HAVANA TIMES — The Presidents of the Community of Latin American and Caribbean States (CELAC) meet in Havana Jan. 28-29 and, paradoxically, the meeting coincides with the 50th anniversary of the mass breaking off of diplomatic and economic relations of countries in the region with Cuba.
“It’s very symbolic ,” says Luis Suarez, a Cuban specialist in Latin America. He explains that “the restoration of relations with all nations of the region and the presence in this gathering of their Heads of State demonstrates clearly that the US failed in its policy of isolating us.”
To continue with the symbolism, coming to the event as a guest is the Secretary General of the Organization of American States (OAS), José Miguel Insulza. It will be the first official visit by a senior official of that entity to Cuba after his expulsion in 1962.
“It is the first time in 200 years, the countries of Our America founded an organization at this level without being convened by the United States or Europe.”
Suarez points out that, despite this, Cuba “was the first country in Latin America that included the goal of integration in its Constitution. That vocation comes from the war for independence, when we had the support of citizens of several countries on the continent.”
He explains the magnitude of the CELAC noting that “no other entity in the history of the region has joined so many nations,” adding that “it is the result of the existence of leftwing governments that seek to solve social problems and achieve more autonomy. In another context this would have been very difficult.”
Suarez said “the worst external and internal enemies of the CELAC are those who do not want us to have an organization of our own that allows us to reach out to the world with an consensus position. And the closest is the U.S. Pan-American policy.”
Social policies of CELAC
Suarez believes “the future of the regional organization will depend on the political consensus achieved for concrete actions that reach the ordinary citizen, in areas such as health or education, for example.”
In these and other subjects, such as coping with natural disasters, Cuba could play a key role. “The country has a vast experience in these areas and also has the necessary human resources to support such initiatives.”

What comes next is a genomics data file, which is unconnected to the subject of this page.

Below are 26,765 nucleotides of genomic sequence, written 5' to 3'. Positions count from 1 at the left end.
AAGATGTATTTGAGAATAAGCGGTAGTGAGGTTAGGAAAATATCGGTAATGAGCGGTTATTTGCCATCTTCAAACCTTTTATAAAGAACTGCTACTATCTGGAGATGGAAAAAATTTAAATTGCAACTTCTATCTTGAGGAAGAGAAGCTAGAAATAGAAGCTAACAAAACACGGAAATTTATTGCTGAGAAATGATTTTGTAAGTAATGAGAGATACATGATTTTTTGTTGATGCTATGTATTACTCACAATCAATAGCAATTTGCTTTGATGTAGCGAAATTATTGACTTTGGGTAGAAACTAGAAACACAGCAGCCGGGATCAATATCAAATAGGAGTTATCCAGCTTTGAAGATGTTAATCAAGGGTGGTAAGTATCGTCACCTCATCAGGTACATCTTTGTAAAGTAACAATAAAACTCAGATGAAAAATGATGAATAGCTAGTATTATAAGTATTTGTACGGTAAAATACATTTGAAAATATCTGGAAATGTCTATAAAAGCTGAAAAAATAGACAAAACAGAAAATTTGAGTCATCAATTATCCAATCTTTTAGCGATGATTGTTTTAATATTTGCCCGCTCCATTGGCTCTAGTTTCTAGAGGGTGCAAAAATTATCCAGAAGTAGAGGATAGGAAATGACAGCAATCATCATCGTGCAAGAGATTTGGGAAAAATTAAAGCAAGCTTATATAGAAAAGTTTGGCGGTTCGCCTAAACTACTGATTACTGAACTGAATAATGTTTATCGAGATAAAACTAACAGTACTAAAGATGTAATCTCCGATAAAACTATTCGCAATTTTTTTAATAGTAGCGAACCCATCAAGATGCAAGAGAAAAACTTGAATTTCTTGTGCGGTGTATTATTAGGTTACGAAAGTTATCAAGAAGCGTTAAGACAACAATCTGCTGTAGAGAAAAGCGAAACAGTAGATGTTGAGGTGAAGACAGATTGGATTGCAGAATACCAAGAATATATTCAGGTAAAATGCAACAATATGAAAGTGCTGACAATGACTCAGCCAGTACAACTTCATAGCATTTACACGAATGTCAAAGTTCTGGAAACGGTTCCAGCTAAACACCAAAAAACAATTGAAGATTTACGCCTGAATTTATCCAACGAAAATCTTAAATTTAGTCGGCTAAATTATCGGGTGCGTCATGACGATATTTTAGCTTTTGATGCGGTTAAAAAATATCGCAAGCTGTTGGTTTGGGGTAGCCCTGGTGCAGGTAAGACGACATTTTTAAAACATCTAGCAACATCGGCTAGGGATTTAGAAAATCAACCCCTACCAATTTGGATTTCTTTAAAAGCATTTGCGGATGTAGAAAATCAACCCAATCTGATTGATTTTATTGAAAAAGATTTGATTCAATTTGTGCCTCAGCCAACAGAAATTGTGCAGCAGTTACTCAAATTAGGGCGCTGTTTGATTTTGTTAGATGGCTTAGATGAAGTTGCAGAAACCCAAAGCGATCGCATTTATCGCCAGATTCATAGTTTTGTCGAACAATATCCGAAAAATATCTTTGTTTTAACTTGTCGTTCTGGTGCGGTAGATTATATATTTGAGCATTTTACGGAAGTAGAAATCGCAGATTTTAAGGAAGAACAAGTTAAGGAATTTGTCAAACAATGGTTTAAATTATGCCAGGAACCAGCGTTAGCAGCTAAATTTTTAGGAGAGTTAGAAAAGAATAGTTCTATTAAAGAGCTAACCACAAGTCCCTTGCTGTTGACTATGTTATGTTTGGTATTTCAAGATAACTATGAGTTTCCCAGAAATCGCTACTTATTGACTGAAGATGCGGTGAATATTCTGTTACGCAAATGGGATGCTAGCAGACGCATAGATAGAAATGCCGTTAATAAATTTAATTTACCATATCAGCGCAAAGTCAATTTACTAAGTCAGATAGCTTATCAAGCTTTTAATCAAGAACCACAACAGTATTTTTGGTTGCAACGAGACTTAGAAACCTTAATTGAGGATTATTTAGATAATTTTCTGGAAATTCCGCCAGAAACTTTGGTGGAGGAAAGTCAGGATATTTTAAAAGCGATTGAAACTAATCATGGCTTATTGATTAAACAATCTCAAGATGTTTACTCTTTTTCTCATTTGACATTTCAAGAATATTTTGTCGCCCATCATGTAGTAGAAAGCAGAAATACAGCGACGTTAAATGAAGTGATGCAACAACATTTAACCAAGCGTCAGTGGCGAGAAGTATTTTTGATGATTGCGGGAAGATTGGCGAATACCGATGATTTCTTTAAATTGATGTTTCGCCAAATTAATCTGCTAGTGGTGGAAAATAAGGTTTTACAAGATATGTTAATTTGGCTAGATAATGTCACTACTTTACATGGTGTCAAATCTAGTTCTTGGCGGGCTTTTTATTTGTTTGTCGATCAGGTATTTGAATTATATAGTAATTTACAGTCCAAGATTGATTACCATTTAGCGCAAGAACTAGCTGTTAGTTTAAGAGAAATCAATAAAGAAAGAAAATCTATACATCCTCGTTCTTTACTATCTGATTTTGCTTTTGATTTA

“We even have a Latin American School of Medicine for Latin Americans; the Operation Milagro eye treatment program that has restored vision to millions of people of the continent, and we created the literacy teaching method “Yes I can” that has taught more than 3 million persons read and write,” explains Suárez .
The agenda of the Havana summit falls squarely on social issues but it remains to be seen what agreements are reached and which governments join them, because their application is not mandatory, “because CELAC is just a mechanism for dialogue and intergovernmental cooperation.”
It also aims to declare Latin America a “Zone of Peace”, an agreement that the Cuban specialist considered “extremely important because it implies that governments undertake to seek political and negotiated solutions, avoiding the use of force in the region.”
“The future of the regional organization will depend on political consultations that are achieved for concrete action to reach the ordinary citizen with social action.”
Furthermore, CELAC “can prevent others from using our conflicts to divide us, as they have done many times in the past.” If such an accord is reached it remains to be seen what would happen with the foreign military bases that exist today in Latin America.
Suarez believes that to achieve greater practical effectiveness CELAC should “integrate regional institutions such as SELA, the Latin American Economic System, ALADI, the Latin American Energy Organization, dedicated to integration, the Pan American Health Organization, and ECLAC.”
He explains that “the institutional map of cooperation and integration is a swarm of interlocking agreements, overlapping and sometimes conflicting. The great contribution of CELAC is that everyone could now converge in the same forum.”
Luis Suarez reminds me that with the establishment of the Community of Latin American and Caribbean States “is the first time in 200 years, the countries of the Americas founded an organization at this level without being convened by the United States or Europe.”
(*) A Havana Times translation of the original published in Spanish by BBC Mundo.